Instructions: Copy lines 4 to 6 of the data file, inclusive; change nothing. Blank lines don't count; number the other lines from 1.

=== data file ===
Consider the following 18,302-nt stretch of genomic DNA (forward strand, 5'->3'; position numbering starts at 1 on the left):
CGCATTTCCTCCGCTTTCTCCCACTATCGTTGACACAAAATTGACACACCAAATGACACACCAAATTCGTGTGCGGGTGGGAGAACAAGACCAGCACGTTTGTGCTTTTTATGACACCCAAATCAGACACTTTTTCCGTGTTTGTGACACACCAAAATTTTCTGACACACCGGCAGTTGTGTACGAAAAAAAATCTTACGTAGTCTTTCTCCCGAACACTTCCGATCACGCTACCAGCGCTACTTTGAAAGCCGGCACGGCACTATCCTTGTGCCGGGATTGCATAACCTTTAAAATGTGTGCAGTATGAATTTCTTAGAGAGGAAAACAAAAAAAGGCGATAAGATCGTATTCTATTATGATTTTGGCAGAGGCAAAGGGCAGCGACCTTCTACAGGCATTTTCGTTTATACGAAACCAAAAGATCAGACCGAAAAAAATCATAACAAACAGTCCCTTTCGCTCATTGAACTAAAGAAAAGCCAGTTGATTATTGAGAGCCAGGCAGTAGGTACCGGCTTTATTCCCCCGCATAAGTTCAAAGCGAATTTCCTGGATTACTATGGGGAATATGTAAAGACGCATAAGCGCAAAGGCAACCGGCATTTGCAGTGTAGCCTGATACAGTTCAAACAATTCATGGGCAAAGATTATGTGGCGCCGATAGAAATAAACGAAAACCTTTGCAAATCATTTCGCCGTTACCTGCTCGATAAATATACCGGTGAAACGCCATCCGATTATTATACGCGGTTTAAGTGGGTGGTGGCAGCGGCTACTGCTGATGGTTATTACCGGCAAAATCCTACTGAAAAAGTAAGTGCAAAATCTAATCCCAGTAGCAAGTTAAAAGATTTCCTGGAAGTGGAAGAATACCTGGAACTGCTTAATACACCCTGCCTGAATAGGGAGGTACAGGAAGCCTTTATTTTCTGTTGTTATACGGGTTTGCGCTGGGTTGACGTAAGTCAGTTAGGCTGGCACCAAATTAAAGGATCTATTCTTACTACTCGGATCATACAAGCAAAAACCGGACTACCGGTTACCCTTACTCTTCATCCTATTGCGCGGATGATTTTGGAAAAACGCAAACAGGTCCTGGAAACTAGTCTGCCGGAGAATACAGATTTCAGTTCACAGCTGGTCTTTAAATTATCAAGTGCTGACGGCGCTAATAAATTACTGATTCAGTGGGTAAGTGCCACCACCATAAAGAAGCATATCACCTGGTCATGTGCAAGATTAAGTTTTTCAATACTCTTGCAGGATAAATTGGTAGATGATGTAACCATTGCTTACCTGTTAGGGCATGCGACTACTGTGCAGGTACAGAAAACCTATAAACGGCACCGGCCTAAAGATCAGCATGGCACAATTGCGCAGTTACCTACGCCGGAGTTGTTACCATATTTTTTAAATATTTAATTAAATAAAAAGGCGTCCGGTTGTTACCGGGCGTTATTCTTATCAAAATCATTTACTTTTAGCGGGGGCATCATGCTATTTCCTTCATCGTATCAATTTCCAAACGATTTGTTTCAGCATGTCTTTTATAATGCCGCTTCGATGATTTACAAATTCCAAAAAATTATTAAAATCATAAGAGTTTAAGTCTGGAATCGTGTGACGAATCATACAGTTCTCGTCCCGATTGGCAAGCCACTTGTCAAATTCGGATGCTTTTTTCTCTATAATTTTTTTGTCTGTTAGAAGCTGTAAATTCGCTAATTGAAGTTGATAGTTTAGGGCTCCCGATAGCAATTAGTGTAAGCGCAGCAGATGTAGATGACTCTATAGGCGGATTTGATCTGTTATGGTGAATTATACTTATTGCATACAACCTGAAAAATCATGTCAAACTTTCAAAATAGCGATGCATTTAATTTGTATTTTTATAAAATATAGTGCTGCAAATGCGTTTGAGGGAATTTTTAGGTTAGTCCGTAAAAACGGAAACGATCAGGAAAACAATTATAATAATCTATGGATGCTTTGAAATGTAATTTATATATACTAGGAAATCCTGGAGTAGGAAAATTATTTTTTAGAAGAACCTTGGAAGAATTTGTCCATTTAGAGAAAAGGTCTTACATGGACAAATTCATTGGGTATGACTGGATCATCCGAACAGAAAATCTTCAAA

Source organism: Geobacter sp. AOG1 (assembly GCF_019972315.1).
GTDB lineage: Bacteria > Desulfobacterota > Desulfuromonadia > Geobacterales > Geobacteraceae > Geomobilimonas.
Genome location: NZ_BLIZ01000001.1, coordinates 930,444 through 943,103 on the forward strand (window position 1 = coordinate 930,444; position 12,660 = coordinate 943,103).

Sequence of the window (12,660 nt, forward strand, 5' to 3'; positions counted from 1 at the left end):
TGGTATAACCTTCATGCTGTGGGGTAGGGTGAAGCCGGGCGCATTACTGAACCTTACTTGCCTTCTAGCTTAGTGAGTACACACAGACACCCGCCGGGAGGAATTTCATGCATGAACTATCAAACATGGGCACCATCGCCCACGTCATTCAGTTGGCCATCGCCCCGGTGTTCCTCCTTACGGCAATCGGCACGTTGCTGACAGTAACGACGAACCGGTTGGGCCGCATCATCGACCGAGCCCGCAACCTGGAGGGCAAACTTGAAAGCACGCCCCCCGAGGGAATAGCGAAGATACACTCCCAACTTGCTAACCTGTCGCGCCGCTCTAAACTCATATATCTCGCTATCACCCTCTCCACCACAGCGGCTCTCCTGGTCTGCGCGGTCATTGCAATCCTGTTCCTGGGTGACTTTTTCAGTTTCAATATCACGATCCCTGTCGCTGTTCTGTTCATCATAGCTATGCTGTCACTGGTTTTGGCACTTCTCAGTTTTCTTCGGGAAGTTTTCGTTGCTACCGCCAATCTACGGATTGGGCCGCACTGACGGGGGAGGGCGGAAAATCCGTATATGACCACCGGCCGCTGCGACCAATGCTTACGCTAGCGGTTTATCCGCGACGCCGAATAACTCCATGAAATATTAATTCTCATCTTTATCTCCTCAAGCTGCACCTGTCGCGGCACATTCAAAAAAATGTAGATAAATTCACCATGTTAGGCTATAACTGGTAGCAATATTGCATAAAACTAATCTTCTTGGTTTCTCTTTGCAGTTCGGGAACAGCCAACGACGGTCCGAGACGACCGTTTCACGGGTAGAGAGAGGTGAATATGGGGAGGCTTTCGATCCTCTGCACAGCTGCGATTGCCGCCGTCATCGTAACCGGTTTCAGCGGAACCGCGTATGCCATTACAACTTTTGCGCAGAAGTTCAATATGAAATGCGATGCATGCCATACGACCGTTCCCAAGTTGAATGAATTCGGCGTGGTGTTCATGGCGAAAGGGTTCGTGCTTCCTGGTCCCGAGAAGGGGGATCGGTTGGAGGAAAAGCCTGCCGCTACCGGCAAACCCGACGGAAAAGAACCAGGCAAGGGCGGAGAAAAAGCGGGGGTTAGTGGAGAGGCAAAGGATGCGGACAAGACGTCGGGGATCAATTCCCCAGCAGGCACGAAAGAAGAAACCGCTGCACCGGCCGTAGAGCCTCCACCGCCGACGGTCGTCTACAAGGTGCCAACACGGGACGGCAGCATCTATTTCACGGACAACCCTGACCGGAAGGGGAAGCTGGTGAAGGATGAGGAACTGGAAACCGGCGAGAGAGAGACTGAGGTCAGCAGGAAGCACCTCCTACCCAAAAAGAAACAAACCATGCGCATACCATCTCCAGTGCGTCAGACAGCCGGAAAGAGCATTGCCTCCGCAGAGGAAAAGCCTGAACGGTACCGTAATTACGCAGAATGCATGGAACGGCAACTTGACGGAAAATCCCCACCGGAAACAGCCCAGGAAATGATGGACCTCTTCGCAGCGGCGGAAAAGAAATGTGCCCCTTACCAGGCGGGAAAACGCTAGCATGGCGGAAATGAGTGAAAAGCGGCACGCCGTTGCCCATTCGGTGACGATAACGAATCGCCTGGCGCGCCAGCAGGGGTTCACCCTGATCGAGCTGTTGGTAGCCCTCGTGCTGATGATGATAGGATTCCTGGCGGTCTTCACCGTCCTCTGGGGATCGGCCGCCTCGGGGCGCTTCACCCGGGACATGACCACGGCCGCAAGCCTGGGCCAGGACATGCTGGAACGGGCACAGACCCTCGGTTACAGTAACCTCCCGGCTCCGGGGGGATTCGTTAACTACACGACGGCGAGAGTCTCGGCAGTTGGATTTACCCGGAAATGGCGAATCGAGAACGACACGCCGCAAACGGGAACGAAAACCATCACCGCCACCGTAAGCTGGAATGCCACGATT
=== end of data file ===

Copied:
GTDB lineage: Bacteria > Desulfobacterota > Desulfuromonadia > Geobacterales > Geobacteraceae > Geomobilimonas.
Genome location: NZ_BLIZ01000001.1, coordinates 930,444 through 943,103 on the forward strand (window position 1 = coordinate 930,444; position 12,660 = coordinate 943,103).

Sequence of the window (12,660 nt, forward strand, 5' to 3'; positions counted from 1 at the left end):